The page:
One of the most intriguing aspects besides the whole concept of the “halftime show”, is the excitement generated for the big budget ads shown during the countless interruptions to the game (again something we don’t get during our coverage of the game). It was an ad break during Super Bowl XXIX that the infamous Budweiser frogs first appeared and let’s not even go near “wassup” (an ad during Monday Night Football). Needless to say YouTube will have each one available shortly after broadcast and we can see for ourselves what the creative agencies pushing the macros have come up with this year.

Today’s match up sees the Denver Broncos with the best offence facing off against the best defence in the form of the Seattle Seahawks. I toyed with the idea of doing a sort of beer Super Bowl but it was hard to get some of the great beers from Colorado that were around last summer and autumn particularly those from Odell (who could forget deconstruction), Oskar Blues and Left Hand. I could have perhaps turned to Flying Dog, which has its spiritual home in the Rockies before escaping to Maryland. Rather unfortunately we also have a distinct lack of great beers on this side of the Atlantic from Washington State. I would have had to turn to Redhook, which would have courted some controversy from beer aficionados for its “Budhook” connotations. Perhaps we could’ve hand a Redhook v Blue Moon (if we took some of the seasonal collection) shoot-out.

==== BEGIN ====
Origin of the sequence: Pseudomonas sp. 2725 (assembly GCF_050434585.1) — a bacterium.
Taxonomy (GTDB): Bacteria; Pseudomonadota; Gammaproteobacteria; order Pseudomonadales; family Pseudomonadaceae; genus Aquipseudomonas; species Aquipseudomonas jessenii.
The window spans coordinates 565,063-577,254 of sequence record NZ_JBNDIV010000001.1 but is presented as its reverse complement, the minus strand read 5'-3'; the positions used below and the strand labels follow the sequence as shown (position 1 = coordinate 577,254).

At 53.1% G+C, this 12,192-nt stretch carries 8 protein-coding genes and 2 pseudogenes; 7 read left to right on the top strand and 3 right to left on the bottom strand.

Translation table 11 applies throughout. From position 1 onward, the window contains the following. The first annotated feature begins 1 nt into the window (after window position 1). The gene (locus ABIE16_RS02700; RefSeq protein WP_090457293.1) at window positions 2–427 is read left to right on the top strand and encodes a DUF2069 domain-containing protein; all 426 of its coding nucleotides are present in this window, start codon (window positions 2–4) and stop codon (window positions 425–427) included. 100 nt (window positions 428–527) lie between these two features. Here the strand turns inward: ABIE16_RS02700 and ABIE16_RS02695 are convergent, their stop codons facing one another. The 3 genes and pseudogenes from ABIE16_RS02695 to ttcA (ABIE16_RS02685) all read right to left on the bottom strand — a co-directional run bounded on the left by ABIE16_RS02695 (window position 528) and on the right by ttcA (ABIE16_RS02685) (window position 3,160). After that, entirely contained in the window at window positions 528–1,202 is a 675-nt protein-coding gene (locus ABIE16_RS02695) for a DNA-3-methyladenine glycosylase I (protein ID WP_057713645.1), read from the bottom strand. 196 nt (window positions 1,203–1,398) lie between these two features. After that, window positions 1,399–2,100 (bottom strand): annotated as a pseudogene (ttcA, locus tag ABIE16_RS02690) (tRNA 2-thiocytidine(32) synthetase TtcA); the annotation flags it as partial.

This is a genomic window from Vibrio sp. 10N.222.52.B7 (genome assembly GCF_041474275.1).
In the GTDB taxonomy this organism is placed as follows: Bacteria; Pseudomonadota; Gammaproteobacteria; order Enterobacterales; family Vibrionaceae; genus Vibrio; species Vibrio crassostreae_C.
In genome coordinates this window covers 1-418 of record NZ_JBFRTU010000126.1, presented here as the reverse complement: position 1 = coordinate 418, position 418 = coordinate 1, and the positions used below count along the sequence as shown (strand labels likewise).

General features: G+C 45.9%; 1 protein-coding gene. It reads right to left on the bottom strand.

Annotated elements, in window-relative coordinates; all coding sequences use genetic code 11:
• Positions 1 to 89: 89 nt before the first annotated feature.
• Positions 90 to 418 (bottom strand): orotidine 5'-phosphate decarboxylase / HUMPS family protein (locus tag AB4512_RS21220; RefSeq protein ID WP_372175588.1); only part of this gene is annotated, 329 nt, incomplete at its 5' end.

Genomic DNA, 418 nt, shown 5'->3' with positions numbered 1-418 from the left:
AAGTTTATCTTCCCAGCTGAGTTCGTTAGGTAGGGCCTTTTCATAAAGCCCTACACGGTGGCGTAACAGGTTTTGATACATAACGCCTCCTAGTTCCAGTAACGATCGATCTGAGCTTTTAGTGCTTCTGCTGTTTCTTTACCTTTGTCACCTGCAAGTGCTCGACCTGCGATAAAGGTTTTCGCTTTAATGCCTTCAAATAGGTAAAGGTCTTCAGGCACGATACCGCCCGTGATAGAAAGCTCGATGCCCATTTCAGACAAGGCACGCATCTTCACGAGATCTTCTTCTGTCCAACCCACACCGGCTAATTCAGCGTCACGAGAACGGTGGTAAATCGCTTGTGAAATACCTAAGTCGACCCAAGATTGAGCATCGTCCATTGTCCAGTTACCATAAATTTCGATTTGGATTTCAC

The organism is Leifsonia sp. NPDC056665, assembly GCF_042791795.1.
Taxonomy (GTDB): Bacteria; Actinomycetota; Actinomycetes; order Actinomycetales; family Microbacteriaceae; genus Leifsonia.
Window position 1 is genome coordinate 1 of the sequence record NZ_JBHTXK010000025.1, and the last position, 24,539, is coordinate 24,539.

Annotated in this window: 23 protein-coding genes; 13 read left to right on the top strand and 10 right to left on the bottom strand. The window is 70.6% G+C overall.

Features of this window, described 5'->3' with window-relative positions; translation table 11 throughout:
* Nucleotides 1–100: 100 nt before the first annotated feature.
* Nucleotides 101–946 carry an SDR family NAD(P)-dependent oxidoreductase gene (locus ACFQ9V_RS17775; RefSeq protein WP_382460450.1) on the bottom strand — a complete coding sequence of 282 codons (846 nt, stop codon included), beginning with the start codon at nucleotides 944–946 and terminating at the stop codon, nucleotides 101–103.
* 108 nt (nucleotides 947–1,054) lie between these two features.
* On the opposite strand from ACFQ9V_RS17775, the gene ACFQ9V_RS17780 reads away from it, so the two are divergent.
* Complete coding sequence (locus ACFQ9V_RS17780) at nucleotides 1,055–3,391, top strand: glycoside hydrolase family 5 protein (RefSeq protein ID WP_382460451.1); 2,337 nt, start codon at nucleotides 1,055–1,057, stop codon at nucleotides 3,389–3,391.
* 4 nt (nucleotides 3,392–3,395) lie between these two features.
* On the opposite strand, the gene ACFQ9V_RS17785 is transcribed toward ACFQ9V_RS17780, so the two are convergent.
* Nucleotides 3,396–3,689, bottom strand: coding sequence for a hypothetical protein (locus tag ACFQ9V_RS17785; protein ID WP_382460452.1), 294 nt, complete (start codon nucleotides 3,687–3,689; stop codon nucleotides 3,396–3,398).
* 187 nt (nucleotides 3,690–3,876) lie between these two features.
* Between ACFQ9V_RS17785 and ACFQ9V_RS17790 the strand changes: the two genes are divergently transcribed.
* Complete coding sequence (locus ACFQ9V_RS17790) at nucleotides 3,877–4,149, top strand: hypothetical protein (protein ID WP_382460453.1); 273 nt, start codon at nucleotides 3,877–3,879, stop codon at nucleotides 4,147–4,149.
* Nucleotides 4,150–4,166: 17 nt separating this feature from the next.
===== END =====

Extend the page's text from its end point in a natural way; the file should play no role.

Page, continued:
So with time running out, I decided to opt for one beer only and one that reflects the game for me. This year’s game has an added twist because of the weather factor. It’s being played out doors for the first time in 42 years and the venue being New Jersey’s MetLife Stadium, the successor to Giants Stadium which of course was home to one of the greatest days in Irish sport. So much talk during the two weeks leading up to the game was about the cold snap (polar vortex anyone?) and the potential for snow. The most interviewed person was not Peyton Manning but the NFL’s official Super Bowl weatherman. Taking all this and the fact that I’m picking Denver for no other reason but having seen more of them this season, I have opted for Accumulation from Colorado’s New Belgium Brewery.